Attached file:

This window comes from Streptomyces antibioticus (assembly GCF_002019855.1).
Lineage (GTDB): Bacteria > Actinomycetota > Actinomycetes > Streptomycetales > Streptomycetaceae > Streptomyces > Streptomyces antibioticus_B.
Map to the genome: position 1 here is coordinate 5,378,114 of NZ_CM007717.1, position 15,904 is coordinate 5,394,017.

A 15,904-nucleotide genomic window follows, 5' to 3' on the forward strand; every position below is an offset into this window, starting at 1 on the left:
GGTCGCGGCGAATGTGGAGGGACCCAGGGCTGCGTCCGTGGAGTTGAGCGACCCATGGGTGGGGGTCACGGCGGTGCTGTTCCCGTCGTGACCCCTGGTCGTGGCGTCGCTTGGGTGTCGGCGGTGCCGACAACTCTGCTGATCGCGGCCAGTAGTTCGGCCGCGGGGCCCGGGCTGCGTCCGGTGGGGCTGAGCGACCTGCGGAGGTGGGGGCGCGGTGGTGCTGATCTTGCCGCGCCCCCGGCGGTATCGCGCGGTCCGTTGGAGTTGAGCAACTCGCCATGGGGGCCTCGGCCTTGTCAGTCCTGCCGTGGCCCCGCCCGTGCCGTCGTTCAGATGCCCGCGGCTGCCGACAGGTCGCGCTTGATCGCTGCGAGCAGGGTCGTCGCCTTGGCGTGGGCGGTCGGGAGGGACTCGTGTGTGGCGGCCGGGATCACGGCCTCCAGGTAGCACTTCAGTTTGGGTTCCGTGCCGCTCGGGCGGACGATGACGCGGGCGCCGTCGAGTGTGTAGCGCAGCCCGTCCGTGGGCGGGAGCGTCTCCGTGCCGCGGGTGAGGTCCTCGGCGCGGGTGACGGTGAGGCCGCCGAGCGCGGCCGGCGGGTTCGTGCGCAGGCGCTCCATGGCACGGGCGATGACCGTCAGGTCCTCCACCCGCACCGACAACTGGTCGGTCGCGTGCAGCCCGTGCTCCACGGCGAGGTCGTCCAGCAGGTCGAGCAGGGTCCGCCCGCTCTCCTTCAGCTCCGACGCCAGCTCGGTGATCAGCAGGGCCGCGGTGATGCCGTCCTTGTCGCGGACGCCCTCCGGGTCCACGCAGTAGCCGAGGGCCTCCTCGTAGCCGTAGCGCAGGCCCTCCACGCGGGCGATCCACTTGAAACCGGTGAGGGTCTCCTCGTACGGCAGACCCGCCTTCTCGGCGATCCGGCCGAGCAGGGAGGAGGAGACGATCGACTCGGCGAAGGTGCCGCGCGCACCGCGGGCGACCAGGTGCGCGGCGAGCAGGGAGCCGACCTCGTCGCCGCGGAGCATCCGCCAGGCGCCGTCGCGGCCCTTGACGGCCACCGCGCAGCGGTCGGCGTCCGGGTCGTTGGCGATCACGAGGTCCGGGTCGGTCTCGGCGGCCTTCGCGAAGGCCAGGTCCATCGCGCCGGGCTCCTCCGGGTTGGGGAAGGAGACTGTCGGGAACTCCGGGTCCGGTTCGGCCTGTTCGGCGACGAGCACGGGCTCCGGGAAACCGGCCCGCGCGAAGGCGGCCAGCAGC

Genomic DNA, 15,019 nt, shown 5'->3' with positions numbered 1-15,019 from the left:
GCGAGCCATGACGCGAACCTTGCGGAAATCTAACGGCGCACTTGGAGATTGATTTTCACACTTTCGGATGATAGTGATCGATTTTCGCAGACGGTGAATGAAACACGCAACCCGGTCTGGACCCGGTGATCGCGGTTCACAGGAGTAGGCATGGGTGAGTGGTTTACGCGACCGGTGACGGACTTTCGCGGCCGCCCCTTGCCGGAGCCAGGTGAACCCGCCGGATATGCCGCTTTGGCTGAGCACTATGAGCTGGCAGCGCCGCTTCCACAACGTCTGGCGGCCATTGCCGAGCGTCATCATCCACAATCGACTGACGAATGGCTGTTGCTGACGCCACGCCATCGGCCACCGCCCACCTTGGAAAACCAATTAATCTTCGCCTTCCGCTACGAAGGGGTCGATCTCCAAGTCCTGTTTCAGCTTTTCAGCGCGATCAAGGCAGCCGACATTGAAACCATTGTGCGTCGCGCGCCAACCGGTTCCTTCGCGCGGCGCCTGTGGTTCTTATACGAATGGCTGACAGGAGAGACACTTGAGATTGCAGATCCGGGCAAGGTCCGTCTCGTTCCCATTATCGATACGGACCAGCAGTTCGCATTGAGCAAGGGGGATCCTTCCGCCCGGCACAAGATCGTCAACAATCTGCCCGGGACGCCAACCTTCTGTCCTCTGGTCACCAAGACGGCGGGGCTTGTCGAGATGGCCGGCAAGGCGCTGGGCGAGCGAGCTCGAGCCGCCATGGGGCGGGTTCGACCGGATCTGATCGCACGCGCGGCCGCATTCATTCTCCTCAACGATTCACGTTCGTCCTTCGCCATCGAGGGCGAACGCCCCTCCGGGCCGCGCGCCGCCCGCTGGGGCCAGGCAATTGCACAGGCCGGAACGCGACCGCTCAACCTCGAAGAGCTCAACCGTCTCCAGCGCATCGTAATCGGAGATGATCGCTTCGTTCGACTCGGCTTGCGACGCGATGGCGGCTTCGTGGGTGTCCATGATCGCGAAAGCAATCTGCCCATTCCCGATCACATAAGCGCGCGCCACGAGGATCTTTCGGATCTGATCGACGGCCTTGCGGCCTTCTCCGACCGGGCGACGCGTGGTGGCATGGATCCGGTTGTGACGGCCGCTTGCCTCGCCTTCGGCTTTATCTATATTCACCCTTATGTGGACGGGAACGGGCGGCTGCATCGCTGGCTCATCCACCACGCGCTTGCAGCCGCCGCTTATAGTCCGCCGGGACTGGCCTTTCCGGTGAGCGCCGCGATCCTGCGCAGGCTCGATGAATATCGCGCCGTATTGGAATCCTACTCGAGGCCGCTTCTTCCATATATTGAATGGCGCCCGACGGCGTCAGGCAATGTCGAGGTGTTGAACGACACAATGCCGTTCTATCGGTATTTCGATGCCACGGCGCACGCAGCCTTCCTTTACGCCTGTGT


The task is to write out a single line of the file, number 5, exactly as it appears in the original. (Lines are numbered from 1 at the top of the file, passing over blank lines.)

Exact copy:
GGTCGCGGCGAATGTGGAGGGACCCAGGGCTGCGTCCGTGGAGTTGAGCGACCCATGGGTGGGGGTCACGGCGGTGCTGTTCCCGTCGTGACCCCTGGTCGTGGCGTCGCTTGGGTGTCGGCGGTGCCGACAACTCTGCTGATCGCGGCCAGTAGTTCGGCCGCGGGGCCCGGGCTGCGTCCGGTGGGGCTGAGCGACCTGCGGAGGTGGGGGCGCGGTGGTGCTGATCTTGCCGCGCCCCCGGCGGTATCGCGCGGTCCGTTGGAGTTGAGCAACTCGCCATGGGGGCCTCGGCCTTGTCAGTCCTGCCGTGGCCCCGCCCGTGCCGTCGTTCAGATGCCCGCGGCTGCCGACAGGTCGCGCTTGATCGCTGCGAGCAGGGTCGTCGCCTTGGCGTGGGCGGTCGGGAGGGACTCGTGTGTGGCGGCCGGGATCACGGCCTCCAGGTAGCACTTCAGTTTGGGTTCCGTGCCGCTCGGGCGGACGATGACGCGGGCGCCGTCGAGTGTGTAGCGCAGCCCGTCCGTGGGCGGGAGCGTCTCCGTGCCGCGGGTGAGGTCCTCGGCGCGGGTGACGGTGAGGCCGCCGAGCGCGGCCGGCGGGTTCGTGCGCAGGCGCTCCATGGCACGGGCGATGACCGTCAGGTCCTCCACCCGCACCGACAACTGGTCGGTCGCGTGCAGCCCGTGCTCCACGGCGAGGTCGTCCAGCAGGTCGAGCAGGGTCCGCCCGCTCTCCTTCAGCTCCGACGCCAGCTCGGTGATCAGCAGGGCCGCGGTGATGCCGTCCTTGTCGCGGACGCCCTCCGGGTCCACGCAGTAGCCGAGGGCCTCCTCGTAGCCGTAGCGCAGGCCCTCCACGCGGGCGATCCACTTGAAACCGGTGAGGGTCTCCTCGTACGGCAGACCCGCCTTCTCGGCGATCCGGCCGAGCAGGGAGGAGGAGACGATCGACTCGGCGAAGGTGCCGCGCGCACCGCGGGCGACCAGGTGCGCGGCGAGCAGGGAGCCGACCTCGTCGCCGCGGAGCATCCGCCAGGCGCCGTCGCGGCCCTTGACGGCCACCGCGCAGCGGTCGGCGTCCGGGTCGTTGGCGATCACGAGGTCCGGGTCGGTCTCGGCGGCCTTCGCGAAGGCCAGGTCCATCGCGCCGGGCTCCTCCGGGTTGGGGAAGGAGACTGTCGGGAACTCCGGGTCCGGTTCGGCCTGTTCGGCGACGAGCACGGGCTCCGGGAAACCGGCCCGCGCGAAGGCGGCCAGCAGC